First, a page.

9/11 Report Cites Need For Unified Command

The final report issued by the 9/11 Commission is a devastating indictment of the government agencies that failed to detect and prevent the terrorist attacks that took the lives of 2,973 people, including 347 firefighters. The 450-page document traces the...


The final report issued by the 9/11 Commission is a devastating indictment of the government agencies that failed to detect and prevent the terrorist attacks that took the lives of 2,973 people, including 347 firefighters. The 450-page document traces the sometimes clumsy planning and training of...


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Another vital recommendation is that all emergency response agencies should adopt the incident command system and, when multiple agencies or jurisdictions are involved, there must be a unified command. Existing mutual aid plans have to be strengthened and expanded to cover entire regions. The Commission strongly supports the decision that “all federal homeland security funding will be contingent upon the adoption and regular use of ICS and unified command procedures.” It is inconceivable that a fire department of any size would not have an incident command system at this stage of the game, but anything is possible. However, starting next month, no ICS will mean no money from the Department of Homeland Security.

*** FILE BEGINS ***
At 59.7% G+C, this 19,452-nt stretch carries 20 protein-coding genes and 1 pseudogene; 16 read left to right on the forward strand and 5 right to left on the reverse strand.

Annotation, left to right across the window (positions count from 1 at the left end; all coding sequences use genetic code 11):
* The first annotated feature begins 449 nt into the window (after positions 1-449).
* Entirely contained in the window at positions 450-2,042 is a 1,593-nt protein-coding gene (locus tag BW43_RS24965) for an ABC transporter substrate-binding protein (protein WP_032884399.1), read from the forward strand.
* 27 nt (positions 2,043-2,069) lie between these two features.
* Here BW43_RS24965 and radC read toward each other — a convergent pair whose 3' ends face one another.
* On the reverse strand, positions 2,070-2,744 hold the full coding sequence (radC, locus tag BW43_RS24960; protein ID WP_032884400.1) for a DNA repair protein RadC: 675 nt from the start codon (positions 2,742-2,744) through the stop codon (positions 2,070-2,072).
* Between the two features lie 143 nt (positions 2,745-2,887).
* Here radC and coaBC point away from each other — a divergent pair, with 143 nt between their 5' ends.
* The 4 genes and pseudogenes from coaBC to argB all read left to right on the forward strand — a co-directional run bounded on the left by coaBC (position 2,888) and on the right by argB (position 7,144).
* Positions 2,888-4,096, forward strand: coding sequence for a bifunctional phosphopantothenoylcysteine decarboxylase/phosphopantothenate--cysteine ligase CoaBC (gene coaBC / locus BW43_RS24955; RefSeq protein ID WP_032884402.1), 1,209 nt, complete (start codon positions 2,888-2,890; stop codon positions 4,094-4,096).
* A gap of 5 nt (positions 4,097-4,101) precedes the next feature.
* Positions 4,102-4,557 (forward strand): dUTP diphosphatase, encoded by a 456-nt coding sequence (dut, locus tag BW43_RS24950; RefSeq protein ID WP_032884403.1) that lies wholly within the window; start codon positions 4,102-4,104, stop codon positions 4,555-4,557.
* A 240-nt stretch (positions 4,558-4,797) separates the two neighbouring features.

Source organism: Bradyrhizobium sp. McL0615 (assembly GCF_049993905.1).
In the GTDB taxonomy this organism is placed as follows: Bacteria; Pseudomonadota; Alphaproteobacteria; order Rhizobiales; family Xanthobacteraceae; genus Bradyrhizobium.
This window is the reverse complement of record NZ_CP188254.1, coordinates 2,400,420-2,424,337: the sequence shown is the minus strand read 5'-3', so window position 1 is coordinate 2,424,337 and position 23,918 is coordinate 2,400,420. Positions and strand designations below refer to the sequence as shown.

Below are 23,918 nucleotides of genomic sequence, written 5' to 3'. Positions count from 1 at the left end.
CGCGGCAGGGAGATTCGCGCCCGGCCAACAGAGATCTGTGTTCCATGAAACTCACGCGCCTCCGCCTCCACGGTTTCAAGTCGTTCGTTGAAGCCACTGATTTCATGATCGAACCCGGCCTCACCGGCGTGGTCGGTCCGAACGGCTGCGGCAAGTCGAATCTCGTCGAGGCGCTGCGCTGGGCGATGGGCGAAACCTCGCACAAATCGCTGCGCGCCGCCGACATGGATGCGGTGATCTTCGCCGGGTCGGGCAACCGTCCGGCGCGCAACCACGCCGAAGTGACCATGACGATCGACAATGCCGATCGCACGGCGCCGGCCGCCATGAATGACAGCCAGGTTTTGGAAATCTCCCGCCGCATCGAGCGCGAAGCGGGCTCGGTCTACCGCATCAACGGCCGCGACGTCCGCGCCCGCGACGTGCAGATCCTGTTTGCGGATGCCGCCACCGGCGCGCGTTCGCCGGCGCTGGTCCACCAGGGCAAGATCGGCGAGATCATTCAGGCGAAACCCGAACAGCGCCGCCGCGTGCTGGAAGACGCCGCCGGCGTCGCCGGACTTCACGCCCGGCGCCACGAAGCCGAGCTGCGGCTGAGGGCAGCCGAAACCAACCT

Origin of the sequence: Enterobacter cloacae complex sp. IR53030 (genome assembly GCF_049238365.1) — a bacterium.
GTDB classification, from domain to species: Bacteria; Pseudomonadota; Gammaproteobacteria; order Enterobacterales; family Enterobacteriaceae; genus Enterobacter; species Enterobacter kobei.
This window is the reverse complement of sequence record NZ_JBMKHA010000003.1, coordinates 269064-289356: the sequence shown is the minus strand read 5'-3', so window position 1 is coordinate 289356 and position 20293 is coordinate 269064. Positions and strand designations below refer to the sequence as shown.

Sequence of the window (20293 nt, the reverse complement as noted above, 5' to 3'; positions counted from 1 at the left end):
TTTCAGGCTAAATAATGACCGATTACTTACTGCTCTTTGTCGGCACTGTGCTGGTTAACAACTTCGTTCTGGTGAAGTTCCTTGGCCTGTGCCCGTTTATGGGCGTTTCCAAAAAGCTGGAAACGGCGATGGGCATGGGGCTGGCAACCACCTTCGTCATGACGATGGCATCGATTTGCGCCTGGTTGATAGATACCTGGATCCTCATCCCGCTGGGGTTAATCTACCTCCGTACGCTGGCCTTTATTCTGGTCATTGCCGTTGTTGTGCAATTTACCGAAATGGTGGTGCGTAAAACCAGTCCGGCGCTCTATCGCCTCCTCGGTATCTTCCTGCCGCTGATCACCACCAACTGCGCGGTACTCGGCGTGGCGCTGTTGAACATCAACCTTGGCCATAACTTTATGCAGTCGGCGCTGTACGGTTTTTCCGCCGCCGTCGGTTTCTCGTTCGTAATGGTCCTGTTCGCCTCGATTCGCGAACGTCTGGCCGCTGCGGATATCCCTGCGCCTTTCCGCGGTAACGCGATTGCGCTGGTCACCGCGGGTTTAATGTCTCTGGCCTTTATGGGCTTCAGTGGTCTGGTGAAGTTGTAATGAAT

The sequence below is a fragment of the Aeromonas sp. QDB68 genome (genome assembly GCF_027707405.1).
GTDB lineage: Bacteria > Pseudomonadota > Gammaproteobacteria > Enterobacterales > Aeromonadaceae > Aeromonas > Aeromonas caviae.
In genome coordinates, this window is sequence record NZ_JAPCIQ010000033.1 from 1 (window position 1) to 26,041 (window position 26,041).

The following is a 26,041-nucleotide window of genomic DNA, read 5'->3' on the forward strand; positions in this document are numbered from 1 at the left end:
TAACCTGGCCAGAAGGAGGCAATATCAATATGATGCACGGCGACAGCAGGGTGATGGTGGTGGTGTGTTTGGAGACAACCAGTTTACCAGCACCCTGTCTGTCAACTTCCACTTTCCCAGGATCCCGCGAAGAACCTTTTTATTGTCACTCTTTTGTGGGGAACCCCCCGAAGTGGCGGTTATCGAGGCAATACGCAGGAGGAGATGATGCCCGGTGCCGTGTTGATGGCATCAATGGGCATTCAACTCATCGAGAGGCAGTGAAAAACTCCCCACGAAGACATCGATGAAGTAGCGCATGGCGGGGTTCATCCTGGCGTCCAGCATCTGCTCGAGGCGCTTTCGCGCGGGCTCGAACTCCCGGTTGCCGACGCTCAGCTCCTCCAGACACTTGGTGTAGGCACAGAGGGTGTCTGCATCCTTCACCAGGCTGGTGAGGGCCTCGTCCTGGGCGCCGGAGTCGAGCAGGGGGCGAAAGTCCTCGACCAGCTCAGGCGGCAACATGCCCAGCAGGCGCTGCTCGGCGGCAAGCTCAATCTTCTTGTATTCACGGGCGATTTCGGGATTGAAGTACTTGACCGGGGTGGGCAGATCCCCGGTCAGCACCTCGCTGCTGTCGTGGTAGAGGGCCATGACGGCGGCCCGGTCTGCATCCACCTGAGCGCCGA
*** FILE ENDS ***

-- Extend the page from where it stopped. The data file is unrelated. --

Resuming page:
The 9/11 Commission’s recommendations to change the intelligence and law enforcement agencies have touched off a hot political debate. But there should not be any argument over the few recommendations that cover first responders; they make sense and should be implemented as fast as possible. Every fire chief and senior officer should read the 9/11 Report and apply the lessons learned to their own department.


Hal Bruno, a Firehouse® contributing editor, retired as political director for ABC News in Washington and served almost 40 years as a volunteer firefighter. He is a director of the Chevy Chase, MD, Fire Department and chairman of the National Fallen Firefighters Foundation.